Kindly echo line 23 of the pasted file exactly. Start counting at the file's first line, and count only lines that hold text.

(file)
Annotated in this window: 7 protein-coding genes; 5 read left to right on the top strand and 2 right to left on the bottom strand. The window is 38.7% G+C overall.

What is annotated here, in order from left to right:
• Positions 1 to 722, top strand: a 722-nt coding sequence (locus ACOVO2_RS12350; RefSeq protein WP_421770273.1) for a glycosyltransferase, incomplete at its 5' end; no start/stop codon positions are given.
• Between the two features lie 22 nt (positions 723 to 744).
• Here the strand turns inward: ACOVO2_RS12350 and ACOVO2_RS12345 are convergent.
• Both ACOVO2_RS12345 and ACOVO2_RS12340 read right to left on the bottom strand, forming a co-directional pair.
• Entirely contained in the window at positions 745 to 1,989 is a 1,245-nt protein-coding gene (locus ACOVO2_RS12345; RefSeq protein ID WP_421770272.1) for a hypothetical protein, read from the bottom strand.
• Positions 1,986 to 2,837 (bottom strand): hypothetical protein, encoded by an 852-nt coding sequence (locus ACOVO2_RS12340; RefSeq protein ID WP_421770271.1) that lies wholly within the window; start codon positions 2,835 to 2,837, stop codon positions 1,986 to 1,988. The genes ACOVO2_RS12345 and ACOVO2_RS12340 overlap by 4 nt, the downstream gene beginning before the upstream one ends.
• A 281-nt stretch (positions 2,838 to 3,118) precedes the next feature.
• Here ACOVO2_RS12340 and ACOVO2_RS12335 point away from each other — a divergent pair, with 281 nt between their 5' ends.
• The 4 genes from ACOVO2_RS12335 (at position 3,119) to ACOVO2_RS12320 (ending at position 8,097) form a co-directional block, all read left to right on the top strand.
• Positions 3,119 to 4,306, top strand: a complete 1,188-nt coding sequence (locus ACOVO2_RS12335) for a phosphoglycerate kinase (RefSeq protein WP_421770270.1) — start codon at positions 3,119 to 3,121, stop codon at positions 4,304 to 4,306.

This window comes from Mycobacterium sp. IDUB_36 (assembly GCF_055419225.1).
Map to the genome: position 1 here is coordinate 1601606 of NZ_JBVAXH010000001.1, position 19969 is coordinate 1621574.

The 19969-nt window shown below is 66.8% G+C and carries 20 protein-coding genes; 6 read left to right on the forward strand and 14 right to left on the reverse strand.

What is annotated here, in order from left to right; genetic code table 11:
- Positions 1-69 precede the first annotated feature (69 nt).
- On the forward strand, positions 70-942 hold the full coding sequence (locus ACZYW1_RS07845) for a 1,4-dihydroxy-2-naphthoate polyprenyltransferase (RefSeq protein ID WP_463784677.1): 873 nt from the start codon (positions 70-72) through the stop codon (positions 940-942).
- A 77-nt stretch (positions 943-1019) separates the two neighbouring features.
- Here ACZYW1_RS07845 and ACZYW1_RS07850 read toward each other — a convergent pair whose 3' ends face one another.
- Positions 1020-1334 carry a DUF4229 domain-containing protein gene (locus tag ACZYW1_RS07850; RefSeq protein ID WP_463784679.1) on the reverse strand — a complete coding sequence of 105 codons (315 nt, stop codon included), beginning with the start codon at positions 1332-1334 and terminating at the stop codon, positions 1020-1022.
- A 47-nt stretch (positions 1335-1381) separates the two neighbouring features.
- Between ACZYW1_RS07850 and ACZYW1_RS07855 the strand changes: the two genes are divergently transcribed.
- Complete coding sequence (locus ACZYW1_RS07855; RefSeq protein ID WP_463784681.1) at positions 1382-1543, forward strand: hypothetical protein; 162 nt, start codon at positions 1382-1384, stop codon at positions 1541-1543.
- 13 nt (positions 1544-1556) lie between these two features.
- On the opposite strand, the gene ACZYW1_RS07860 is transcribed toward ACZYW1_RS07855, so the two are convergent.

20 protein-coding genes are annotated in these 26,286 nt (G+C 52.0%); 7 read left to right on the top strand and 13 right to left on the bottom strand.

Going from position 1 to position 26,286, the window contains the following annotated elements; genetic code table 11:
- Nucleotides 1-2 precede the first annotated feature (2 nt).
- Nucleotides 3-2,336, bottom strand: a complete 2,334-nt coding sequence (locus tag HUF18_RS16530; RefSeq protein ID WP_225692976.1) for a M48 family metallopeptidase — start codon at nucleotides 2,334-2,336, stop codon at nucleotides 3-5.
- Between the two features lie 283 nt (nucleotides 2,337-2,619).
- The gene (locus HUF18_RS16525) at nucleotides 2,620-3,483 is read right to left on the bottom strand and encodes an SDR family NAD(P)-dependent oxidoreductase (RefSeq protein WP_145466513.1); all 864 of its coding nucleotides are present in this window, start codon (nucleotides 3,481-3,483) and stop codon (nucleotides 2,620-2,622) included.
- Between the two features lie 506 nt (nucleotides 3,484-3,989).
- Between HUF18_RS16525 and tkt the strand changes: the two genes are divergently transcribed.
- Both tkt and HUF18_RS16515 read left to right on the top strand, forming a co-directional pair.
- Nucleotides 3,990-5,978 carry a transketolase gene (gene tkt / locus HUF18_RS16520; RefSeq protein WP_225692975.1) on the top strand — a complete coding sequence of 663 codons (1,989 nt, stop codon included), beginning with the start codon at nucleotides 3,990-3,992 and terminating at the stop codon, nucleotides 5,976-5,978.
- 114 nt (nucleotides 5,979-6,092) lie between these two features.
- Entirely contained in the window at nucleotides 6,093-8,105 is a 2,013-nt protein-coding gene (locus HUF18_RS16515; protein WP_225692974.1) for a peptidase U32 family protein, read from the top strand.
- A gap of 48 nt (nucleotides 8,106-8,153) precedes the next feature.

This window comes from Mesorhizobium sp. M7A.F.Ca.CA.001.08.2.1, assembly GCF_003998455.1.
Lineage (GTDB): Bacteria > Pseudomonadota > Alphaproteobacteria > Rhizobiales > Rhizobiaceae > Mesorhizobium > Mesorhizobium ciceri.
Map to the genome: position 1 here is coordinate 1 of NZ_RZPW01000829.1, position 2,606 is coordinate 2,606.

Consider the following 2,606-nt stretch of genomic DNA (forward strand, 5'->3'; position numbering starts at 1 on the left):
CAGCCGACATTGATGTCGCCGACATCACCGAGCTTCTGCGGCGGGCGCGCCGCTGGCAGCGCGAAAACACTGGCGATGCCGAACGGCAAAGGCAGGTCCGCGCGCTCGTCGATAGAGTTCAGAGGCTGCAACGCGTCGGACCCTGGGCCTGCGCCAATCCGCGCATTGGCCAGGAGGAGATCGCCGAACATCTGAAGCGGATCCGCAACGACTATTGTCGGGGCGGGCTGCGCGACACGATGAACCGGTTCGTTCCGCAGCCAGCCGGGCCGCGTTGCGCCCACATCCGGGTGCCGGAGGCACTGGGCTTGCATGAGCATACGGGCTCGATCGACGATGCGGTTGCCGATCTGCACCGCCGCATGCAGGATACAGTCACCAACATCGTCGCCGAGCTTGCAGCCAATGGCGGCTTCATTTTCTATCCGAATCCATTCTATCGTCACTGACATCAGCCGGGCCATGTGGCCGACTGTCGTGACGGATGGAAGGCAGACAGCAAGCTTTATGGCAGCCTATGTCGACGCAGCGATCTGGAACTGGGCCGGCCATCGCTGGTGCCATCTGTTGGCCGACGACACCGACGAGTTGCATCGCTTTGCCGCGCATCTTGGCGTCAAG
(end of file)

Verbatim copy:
- Between ACZYW1_RS07850 and ACZYW1_RS07855 the strand changes: the two genes are divergently transcribed.